I turn 28-years old in just over 24 hours. Woo Birthday! Not quite.
You see I'm still trying to get passed an issue that started 34 years ago. The problem nae problems are:
1) The patriarchal society that tells a woman of 21 (very nearly 22) she can't keep her baby because she isn't married. That also looked down upon her for having a second child out of marriage, the first being born four years prior.
2) The upset that the woman felt every year on the date of her adopted-out baby's birth
3) The fact that she never tried to hide that upset for the child she did have in the future, which by some sick freak of nature landed on the same date as the previous baby's birth.
I know, I should have compassion, however, it's a difficult thing to have when all your birthday's that you can remember have been miserable. I also know, that kid might be angry or questioning their sense of self. This to I can imagine is difficult but honestly not something I can understand since I'm 'fortunate' enough to know my mother.
What I do know is Dean Duncan born the 18th of April 1983 in Aberdeen was adopted to a couple from Perth/Perthshire and the husband was a fire fighter. That's all the information I have about why my birthdays have never been as fun as other people's.
I've not lived at home for about 9 years, I'm a grown woman (not an adult!) but yet every birthday is still miserable. It feels like I'm still not allowed to enjoy it. I shouldn't ask to do something special because it's not what someone else wants to do. When I try to do something special I feel guilty for being happy.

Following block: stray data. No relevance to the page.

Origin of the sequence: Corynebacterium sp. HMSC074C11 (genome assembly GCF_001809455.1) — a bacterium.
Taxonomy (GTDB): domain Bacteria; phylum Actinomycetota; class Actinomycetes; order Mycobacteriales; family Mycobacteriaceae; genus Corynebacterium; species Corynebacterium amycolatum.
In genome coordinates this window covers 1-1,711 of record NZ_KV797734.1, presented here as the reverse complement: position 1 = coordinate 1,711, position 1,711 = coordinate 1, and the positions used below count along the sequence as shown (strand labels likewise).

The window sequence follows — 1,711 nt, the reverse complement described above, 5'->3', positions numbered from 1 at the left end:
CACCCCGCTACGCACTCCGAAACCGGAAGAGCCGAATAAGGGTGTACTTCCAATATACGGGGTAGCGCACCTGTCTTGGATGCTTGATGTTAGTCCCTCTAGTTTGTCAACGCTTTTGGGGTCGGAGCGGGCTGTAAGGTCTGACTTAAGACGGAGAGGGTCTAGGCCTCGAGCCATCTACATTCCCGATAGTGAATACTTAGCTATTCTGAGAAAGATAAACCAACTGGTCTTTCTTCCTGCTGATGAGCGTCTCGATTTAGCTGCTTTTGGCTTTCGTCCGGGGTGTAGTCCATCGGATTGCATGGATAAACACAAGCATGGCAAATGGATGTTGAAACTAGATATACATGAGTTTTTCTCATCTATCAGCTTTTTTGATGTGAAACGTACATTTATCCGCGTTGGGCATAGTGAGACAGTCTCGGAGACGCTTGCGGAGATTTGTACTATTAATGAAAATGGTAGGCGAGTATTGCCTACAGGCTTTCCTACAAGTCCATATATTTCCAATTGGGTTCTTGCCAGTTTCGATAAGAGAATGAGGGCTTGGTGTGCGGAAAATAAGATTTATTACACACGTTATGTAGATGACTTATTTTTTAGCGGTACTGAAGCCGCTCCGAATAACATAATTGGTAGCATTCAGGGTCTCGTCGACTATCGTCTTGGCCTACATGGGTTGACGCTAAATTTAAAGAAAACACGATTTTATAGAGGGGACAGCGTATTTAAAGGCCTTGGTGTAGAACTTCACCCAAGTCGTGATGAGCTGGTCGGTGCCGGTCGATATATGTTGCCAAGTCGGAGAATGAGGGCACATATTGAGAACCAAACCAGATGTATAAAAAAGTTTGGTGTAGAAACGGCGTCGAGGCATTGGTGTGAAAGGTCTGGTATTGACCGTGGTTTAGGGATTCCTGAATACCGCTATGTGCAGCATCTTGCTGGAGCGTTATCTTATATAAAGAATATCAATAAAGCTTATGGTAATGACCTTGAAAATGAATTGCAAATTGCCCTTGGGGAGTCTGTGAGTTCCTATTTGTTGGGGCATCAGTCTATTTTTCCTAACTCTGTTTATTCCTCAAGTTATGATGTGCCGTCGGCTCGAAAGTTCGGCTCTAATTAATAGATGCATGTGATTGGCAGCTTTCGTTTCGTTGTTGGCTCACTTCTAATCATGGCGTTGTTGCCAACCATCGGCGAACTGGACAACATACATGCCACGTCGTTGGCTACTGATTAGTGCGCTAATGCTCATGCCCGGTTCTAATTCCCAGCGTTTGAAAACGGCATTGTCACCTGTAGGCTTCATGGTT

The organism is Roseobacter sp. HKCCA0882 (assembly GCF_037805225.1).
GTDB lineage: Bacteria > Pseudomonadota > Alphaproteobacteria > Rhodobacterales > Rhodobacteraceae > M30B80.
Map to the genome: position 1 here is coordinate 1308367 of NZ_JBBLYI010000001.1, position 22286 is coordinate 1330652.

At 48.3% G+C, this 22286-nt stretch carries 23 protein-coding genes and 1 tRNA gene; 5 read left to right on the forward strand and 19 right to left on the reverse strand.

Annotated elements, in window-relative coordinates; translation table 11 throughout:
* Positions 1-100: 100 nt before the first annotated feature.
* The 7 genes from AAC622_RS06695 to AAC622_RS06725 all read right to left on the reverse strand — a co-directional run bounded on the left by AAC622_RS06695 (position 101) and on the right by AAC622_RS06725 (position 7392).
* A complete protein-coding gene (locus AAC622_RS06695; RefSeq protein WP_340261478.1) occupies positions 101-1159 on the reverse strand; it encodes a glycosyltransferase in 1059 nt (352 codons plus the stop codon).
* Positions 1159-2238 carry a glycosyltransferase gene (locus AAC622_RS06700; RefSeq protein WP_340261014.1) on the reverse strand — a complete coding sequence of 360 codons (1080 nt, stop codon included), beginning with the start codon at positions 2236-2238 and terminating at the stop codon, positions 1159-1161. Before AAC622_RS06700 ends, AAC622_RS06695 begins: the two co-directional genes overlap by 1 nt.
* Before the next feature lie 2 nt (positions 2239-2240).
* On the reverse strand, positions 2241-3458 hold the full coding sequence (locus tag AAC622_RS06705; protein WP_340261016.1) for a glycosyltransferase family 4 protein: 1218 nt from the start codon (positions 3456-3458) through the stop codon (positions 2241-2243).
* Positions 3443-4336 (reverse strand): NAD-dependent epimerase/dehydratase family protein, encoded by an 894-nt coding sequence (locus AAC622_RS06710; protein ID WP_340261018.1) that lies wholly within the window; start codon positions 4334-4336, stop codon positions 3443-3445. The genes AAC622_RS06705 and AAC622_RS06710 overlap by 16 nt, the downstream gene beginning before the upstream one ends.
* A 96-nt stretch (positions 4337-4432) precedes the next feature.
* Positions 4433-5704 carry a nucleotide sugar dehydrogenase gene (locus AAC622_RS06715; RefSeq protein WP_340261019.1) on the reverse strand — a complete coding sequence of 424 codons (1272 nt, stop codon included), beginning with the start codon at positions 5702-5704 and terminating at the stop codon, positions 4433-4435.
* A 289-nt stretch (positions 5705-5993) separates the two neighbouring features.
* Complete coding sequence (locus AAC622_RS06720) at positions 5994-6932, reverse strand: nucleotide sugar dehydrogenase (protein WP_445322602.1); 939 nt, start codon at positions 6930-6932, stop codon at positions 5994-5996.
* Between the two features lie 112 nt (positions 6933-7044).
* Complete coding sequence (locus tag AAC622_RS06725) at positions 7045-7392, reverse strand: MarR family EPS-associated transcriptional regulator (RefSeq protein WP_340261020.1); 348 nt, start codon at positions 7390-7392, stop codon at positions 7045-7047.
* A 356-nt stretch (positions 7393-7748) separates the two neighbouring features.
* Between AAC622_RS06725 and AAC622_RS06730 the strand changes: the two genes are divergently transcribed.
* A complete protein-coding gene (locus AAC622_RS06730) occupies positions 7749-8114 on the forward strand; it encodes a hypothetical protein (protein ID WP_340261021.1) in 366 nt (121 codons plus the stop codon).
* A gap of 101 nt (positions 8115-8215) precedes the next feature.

I'm sure I'm not the only person with a mother who has reacted (understandably but not justifiably) in the same way as mine has. I'm sure to some it wont be a surprise to know that the damage making someone give up a child can do to them and future children. I'm sure I'll never get those lost days of happiness back but I hope by writing it down and letting the world know how I feel on the 18th of April – it might get better.
The only good birthday I remember with any clarity was when my dad and his colleague/friend/my courtesy uncle Steve took me pony riding. Before anyone judges, I know how privileged that sounds. In lots of ways growing up I was privileged in others I was deprived. Money is great for accessing things like pony trekking or buying roller-blades – it's not good for reaching your mothers emotional side unless you're the one giving her the money. Anyway, after the pony ride my dad got me involved with an awesome charity called Riding for the Disabled Association. The RDA, is a UK wide charity that gets people with disabilities interacting with horses. At that time I was only sight impaired. The reason I say sight impaired an not blind is because I started riding with them when I was 'Registered Visually Impaired' then in November of 1995 I was 'Registered Blind'. Us lot have to be registered incase there is a power-cut with not back-up lighting available or the sun goes out so that we can help sighted folk live independently.
Feel free to post me money, cake and material things but leave your happiness at the door please. Also, no damn cards, I can't read them!